The eruption of Mount Vesuvius in CE 79 spelled devastation and destruction for the people of Pompeii. The ashes from the volcano preserved the remains of horses and even carbonized loaves of bread. For years, archaeologists and scientists have studied the remains and recently announced that they were able to sequence the genome of one of the victims, according to The Guardian.
The victim’s DNA can unlock new secrets of the city lost to destruction.
According to a study published in the journal Scientific Reports, a team led by Gabriele Scorrano retrieved ancient DNA from two victims: one male and one female. Their remains were found in the House of the Craftsman in Pompeii, first excavated in 1914.
While they were only able to sequence part of the DNA of the women due the gaps present, they succeeded in sequencing the entire genome of the man. Prior to this, they had only been able to sequence part of animal and human DNA.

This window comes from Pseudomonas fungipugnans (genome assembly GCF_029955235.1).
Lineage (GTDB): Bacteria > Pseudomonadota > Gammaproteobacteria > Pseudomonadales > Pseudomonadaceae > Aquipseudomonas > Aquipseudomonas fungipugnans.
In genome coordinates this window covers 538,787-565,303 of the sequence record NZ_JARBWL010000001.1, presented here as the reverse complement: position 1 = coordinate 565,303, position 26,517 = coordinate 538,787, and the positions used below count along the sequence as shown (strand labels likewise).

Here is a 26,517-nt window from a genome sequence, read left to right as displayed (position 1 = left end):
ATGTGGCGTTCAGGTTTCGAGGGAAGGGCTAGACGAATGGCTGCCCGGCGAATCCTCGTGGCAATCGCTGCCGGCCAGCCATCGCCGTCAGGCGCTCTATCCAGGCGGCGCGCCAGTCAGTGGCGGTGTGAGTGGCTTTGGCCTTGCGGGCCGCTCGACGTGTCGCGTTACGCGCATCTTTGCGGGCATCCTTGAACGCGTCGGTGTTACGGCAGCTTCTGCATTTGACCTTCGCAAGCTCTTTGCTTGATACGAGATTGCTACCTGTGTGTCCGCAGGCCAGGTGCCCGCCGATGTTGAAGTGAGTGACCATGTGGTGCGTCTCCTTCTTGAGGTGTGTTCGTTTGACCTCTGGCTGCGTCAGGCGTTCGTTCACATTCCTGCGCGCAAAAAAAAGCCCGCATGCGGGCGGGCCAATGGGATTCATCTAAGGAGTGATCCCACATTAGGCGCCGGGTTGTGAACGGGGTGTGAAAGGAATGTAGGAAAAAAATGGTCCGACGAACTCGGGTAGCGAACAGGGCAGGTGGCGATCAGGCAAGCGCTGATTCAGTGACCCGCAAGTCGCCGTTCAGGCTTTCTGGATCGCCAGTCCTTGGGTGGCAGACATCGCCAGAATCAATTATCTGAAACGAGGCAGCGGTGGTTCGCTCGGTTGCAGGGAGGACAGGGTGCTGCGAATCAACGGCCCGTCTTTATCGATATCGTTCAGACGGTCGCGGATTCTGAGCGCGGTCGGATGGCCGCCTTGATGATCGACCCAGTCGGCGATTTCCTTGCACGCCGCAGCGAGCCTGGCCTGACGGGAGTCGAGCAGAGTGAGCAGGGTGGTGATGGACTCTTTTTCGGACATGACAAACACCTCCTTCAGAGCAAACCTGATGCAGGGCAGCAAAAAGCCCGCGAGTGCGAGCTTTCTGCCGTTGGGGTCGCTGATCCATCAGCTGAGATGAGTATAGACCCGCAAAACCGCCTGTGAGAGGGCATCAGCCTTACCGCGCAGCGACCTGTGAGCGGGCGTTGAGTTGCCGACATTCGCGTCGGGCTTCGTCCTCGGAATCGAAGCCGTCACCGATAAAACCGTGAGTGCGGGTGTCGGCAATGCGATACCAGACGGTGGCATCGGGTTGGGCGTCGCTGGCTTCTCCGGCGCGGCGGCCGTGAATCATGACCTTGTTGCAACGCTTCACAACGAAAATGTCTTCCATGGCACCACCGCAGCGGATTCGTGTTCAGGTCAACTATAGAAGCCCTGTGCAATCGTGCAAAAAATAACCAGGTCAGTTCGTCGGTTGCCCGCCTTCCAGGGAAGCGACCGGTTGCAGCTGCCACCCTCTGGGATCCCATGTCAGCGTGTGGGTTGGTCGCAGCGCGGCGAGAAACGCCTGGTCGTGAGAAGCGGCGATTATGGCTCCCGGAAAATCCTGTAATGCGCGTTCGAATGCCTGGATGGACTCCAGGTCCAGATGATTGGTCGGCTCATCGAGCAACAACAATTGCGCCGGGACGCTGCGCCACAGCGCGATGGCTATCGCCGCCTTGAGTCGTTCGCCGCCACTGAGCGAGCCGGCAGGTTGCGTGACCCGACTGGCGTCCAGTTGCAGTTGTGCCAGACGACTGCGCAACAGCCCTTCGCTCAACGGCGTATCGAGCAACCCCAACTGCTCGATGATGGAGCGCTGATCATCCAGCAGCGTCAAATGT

According to The Guardian, his DNA revealed that at the time of the eruption, he was likely between the ages of 35 to 40. Scorrano talked to Inverse about what else the DNA showed.
“Actually both his lineages were very rare,” Scorrano said. “What we believe it means is that he represents some Iron Age genetic diversity that was lost due to the homogenization of the Italic peninsula after the Roman Empire.”
In his DNA, they identified sequences commonly found in people from Sardinia. This, The Guardian reported, suggests high levels of genetic diversity across the Italian peninsula.
Per Inverse, researchers also found evidence that the male had back pain at the time of his death. They determined that it was possible that he had tuberculosis due to lesions in one of his vertebrae and his DNA sequence.
The female was determined to be over the age of 50. They found out that she likely had osteoarthritis.
Serena Viva, an anthropologist who participated in the study, told The Guardian, “The victims of Pompeii experienced a natural catastrophe, a thermal shock, and it was not known that you could preserve their genetic material. This study provides this confirmation, and that new technology on genetic analysis allows us to sequence genomes also on damaged material.”